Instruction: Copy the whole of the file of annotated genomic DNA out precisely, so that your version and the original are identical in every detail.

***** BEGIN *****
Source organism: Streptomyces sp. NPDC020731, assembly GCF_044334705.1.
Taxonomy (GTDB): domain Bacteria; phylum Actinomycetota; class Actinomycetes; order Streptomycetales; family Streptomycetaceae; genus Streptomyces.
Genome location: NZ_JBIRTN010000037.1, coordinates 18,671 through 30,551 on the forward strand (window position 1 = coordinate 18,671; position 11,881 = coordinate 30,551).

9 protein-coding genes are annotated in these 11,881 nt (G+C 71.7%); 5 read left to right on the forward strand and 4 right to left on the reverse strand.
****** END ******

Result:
Source organism: Streptomyces sp. NPDC020731, assembly GCF_044334705.1.
Taxonomy (GTDB): domain Bacteria; phylum Actinomycetota; class Actinomycetes; order Streptomycetales; family Streptomycetaceae; genus Streptomyces.
Genome location: NZ_JBIRTN010000037.1, coordinates 18,671 through 30,551 on the forward strand (window position 1 = coordinate 18,671; position 11,881 = coordinate 30,551).

9 protein-coding genes are annotated in these 11,881 nt (G+C 71.7%); 5 read left to right on the forward strand and 4 right to left on the reverse strand.